Album: Pray For Nothing
Waste is one of those words with a spectrum of meaning—just as it can be adapted into a verb, a noun or an adjective (even an adverb, technically), it can take on just as many beings. One can embody waste; to be worthless or akin to refuse. One can waste; time, money, energy and emotion among other things, or, similarly, something can be a waste—the physical properties of the action described by the verb form. You get the point. Ultimately, these various connotations and contexts for the word capture that which is despicable, despised or detested—and it sure as hell captures the atmosphere and energy radiated by the blistering young heavy act of the same name. Waste capture crushing breakdowns and visceral grooves and deliver them in a succinct, sinister package on Pray for Nothing—a robust collection of ruthless hard-hitting anthems that sacrifice intricacy for pure, immolating hatred. Coming out of what seems like nowhere with a full-bodied full length record packed to the brim with things to throw ‘bows to, Pray for Nothing starts strong and refuses to relent, giving enthusiasts of all things heavy a straight-forward, frill-free release to kickstart an otherwise sluggish year.
Pray For Nothing is a furious release that follows in the footsteps of bands like Spite or Monolith that fall somewhere in the deathcore-metalcore spectrum but don’t cleanly adhere to clear-cut borders that define either genre. On one hand, songs like “Faceless” and “Pray For Nothing” are pure vitriol—songs that use scathing blast beats and jarring grooves alongside gut-busting breakdowns to capture an almost unmistakable “deathcore” vibe. Other songs—especially those that define the record’s front half—borrow heavily from the contemporary fight-riff-filled nature of modern metalcore a la Extortionist and Distinguisher, albeit with a gloomier and more brooding flair. Here, thick, punchy percussion trods along in catchy, groovy and moderate candor while low-tuned and lurid guitars partner with slinking, crunchy bass tones to create a bombastic, breakdown-laden onslaught on the listener. Other cuts—like “Sorrow”—are more moderate, using an eerie near-spoken segment to kick off an otherwise explosive salvo of flesh-rending percussion and dissonant fretwork. “Fiend” and “Sleepless” are two more songs that see the band backing off on sharp leads and riff-driven segments In favor of low-down-and-dirty groovy segments that keep the listener’s head bouncing as if it were mounted on a swivel. Throughout Pray For Nothing, Waste don’t get that fancy—there really aren’t any moments where the listener’s jaw is going to slack in terms of instrumental intricacy. Instead, the listener’s jaw is more…forcibly dislocated, as the band focus on combining high-energy and hellish aggression, with a polished, well-rounded and dynamic production that lends added depth to the low end (especially on “Faceless”) while still ensuring that the sharp, snappy elements (the snare and leads, especially throughout the record’s title track) still cut through the dizzying layers of dismal, devastating dissonance.
Where Waste are more technically impressive is with their vocal element. In a fashion, every opportunity the band opted for instrumental modesty, one could argue, was done so the band’s frontman could flex just that much harder. Hitting just about every register and style one could want, Pray For Nothing is a vocal fetishist’s dream come true. “Pray For Nothing” and “Faceless” see squeals and raspy screeches thrown into the mix alongside crazed and frenzied mid-range yells, while “Bully” and “Fiend” waste no time in highlighting the frontman’s fearsome low end. Where the vocals are concerned, Waste throw modesty out of the window, and practically tackle the listener with track after track of songs that combine seemingly boundless vocal diversity with lyrical content that spans from sociopolitical trends to antipathy bordering on sociopathy.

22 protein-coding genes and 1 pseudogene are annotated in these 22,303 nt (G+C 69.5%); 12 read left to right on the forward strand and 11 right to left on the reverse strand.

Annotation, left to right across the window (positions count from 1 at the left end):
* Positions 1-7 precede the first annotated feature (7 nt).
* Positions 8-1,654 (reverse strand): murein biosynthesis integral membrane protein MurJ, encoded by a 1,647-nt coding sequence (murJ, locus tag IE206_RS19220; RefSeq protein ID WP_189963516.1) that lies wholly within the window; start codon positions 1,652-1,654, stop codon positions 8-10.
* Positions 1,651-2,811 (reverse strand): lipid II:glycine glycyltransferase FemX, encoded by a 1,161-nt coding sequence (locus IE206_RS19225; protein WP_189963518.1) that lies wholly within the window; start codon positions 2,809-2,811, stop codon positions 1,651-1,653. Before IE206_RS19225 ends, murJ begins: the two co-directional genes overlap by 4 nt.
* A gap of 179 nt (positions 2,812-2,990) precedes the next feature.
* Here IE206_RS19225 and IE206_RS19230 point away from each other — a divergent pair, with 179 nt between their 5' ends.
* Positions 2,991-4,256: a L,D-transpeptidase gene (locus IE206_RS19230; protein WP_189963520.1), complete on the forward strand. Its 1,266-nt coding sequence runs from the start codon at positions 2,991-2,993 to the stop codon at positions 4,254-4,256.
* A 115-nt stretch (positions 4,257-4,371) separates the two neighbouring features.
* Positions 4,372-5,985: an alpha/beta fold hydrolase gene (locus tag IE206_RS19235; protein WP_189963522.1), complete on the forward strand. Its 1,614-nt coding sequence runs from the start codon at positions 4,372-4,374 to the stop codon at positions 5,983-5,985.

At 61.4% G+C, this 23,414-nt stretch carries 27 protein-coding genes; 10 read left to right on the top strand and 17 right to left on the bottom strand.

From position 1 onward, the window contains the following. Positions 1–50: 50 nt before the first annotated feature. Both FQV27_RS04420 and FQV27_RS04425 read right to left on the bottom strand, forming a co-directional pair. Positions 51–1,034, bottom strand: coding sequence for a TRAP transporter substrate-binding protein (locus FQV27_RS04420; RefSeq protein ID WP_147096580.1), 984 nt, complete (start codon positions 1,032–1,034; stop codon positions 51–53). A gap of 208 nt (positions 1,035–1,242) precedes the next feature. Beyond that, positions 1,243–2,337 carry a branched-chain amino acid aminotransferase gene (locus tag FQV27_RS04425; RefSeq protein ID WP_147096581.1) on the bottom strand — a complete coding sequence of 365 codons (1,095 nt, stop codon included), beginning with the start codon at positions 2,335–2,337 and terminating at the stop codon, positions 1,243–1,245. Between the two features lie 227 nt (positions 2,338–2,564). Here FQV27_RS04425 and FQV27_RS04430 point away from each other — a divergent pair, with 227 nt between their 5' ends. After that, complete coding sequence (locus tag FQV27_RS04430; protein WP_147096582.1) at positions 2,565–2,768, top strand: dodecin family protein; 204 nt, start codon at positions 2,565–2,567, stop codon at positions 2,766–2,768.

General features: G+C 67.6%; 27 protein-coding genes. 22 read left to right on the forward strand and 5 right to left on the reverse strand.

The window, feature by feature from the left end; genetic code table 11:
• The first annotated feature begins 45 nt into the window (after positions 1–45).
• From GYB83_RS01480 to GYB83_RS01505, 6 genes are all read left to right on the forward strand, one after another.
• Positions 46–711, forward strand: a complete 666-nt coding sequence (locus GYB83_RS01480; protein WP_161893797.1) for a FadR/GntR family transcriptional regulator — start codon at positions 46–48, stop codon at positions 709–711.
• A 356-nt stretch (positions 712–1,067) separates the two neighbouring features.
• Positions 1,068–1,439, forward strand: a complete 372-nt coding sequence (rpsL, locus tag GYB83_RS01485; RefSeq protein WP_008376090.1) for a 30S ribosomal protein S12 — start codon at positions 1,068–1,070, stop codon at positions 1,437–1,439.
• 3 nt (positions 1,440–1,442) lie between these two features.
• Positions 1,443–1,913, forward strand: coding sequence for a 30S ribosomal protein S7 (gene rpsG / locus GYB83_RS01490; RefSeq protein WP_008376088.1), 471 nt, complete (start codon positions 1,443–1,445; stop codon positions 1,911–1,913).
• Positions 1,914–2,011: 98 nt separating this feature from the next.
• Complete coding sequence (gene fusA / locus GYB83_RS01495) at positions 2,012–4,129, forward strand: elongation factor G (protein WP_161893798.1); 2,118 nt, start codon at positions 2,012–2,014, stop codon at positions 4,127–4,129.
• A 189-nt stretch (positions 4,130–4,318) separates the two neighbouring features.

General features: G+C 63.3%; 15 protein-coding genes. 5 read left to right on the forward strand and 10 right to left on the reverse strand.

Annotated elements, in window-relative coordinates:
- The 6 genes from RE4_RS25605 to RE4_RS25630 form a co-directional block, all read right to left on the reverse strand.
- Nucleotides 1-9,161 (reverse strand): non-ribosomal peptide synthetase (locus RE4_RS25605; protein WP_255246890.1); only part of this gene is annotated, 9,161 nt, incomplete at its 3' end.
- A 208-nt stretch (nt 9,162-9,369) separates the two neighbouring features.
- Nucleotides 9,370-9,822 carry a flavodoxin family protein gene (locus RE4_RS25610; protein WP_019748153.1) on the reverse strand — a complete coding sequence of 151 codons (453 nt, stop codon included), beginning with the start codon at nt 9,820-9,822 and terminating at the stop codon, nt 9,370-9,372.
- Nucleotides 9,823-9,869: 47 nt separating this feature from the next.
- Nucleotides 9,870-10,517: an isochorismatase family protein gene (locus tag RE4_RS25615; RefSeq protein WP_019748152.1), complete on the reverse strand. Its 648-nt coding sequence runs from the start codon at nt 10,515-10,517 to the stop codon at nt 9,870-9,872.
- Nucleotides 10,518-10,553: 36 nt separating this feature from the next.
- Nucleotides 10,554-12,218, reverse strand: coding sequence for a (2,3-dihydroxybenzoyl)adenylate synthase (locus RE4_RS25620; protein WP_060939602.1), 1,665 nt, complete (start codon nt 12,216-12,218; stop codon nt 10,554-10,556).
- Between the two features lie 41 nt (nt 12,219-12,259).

There exists only one thing left to address when it comes to Waste, and as much as I’d like to just forego it, it kind of has to be said: in many ways, Waste follows in Spite’s footsteps—and throughout some portions of Pray for Nothing, they feel as though they may follow a little too closely. Take the album’s titular track, for example. The closing, climactic breakdown feels eerily similar to the closing portion of Spite’s two-part “Digging” series. Likewise, “Sleepless” and its vocal patterns are remarkably similar to a couple different patterns heard throughout Nothing is Beautiful. Then, yeah, there’s the fact that Waste’s frontman sounds suspiciously like Spite’s Darius Tehrani, but If we’re being honest, that’s beyond anyone’s control and a true complement if ever there was one. This whole statement isn’t to say that Waste are copying, trend-hopping, plagiarizing or anything like that—that’s not what I’m saying at all—but its worth mentioning that some of the similarities are truly hard to ignore. Ultimately, Pray For Nothing is an absolute slaughterhouse of a record. Demented, twisted and dastardly from start to finish, Waste create something wicked, fun and wholly heavy. While maybe a little more instrumental variety would have added some extra depth to the record, it’s hard to ask anything more from a release that set out to be as relentless as possible and, largely, succeeded.
For Fans Of: Spite, Bodysnatcher, Extortionist, Beacons
By: Connor Welsh